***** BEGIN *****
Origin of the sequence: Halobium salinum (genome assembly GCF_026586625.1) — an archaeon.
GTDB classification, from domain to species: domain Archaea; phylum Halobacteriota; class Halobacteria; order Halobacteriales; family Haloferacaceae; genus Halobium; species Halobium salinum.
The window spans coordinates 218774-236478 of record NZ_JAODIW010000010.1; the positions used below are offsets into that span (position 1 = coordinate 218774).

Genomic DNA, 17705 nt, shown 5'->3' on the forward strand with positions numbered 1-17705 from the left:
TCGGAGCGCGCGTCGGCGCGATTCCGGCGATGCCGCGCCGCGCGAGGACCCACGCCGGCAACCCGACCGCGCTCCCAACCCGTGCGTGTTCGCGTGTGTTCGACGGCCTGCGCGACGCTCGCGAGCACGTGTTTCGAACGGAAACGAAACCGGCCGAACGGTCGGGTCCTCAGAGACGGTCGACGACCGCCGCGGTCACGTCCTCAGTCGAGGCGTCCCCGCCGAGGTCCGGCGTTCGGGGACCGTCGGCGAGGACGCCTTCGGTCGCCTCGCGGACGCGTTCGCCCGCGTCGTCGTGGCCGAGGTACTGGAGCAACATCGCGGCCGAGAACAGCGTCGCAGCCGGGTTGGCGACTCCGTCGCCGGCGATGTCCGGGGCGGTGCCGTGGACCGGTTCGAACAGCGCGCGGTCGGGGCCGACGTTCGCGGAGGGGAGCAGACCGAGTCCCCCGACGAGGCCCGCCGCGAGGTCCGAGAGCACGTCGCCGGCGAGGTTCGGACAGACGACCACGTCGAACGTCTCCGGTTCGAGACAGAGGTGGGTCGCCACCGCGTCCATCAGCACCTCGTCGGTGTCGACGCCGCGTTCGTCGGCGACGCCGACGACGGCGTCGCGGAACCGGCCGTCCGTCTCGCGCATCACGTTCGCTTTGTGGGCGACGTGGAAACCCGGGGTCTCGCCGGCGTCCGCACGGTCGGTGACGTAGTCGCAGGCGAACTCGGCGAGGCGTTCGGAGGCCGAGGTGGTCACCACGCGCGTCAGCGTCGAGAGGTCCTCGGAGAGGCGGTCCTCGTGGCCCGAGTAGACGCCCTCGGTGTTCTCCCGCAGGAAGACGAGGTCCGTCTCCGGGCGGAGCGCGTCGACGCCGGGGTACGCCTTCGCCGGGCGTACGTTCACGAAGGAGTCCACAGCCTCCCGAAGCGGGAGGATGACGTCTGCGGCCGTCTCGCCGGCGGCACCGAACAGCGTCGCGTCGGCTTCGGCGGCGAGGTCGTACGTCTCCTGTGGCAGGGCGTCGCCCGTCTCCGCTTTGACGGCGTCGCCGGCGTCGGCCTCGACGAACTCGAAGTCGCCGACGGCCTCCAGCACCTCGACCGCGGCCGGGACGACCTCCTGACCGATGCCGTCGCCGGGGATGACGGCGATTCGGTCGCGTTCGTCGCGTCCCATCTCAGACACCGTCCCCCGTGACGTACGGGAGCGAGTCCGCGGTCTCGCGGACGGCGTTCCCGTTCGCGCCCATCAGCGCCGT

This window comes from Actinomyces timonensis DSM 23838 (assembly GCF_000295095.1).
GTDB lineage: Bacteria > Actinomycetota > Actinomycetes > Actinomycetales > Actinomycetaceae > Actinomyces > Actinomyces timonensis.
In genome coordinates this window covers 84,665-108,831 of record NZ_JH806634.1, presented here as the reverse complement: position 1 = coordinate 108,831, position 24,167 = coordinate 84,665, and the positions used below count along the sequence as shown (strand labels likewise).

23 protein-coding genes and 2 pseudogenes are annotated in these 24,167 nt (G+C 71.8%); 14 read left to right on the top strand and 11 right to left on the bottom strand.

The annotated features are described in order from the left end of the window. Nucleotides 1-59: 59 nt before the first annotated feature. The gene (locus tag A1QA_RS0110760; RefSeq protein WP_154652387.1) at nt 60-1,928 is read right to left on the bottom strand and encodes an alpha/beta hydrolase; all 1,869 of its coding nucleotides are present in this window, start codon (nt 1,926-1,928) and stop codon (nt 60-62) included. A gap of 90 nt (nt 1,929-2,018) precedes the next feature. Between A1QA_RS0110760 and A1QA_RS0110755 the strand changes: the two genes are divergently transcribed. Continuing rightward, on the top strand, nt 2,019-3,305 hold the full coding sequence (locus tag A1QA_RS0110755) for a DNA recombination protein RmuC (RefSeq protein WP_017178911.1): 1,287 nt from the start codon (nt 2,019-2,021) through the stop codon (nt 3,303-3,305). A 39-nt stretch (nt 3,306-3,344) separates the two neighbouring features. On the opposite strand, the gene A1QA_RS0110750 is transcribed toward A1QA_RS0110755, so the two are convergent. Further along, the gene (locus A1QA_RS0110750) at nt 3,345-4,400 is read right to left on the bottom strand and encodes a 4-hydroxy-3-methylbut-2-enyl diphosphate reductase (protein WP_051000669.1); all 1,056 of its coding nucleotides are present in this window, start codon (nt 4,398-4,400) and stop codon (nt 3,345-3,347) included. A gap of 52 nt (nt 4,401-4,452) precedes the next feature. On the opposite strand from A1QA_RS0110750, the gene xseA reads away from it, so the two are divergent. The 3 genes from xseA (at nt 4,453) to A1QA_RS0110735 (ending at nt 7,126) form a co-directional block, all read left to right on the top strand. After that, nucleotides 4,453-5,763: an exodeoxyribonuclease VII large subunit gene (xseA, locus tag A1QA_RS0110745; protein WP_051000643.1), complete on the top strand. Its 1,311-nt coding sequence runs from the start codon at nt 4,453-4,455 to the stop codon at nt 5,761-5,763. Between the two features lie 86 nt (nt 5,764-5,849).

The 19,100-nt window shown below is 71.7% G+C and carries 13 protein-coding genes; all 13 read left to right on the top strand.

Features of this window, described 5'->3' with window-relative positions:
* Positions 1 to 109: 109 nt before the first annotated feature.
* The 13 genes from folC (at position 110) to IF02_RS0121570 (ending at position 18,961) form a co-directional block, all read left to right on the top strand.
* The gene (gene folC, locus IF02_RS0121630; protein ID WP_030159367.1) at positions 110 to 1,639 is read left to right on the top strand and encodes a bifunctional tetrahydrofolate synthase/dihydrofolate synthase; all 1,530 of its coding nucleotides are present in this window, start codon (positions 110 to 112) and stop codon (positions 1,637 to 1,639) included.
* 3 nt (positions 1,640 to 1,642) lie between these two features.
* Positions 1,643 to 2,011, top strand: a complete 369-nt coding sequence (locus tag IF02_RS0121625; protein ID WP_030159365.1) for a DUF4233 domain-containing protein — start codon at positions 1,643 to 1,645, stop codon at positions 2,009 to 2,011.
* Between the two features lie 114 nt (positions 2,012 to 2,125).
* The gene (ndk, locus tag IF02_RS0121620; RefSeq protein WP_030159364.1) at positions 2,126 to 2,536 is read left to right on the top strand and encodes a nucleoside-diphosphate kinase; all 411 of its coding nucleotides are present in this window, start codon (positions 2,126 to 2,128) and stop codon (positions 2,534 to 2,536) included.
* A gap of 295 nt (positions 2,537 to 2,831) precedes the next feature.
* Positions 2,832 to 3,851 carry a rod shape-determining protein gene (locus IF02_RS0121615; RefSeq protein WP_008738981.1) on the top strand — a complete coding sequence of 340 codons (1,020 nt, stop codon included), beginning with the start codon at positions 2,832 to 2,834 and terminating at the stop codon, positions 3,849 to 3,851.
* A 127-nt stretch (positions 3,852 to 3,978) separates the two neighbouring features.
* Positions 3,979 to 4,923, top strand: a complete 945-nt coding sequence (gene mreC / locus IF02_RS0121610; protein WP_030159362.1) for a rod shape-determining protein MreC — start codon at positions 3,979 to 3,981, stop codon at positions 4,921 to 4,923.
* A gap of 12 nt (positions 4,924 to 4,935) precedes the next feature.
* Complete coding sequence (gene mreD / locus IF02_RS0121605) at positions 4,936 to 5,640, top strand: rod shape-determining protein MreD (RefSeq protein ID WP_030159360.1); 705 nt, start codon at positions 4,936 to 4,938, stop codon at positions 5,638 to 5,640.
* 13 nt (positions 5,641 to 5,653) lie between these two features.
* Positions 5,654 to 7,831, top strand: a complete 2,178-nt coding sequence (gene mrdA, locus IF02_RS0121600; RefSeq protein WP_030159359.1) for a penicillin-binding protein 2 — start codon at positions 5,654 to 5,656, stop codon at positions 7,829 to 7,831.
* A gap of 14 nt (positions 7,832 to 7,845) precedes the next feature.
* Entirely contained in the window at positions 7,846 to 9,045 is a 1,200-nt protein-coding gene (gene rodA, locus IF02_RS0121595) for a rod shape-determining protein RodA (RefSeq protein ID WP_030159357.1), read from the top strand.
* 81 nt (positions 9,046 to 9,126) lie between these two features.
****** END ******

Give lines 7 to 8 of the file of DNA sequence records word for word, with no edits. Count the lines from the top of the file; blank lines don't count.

GTDB lineage: Bacteria > Actinomycetota > Actinomycetes > Actinomycetales > Actinomycetaceae > Actinomyces > Actinomyces timonensis.
In genome coordinates this window covers 84,665-108,831 of record NZ_JH806634.1, presented here as the reverse complement: position 1 = coordinate 108,831, position 24,167 = coordinate 84,665, and the positions used below count along the sequence as shown (strand labels likewise).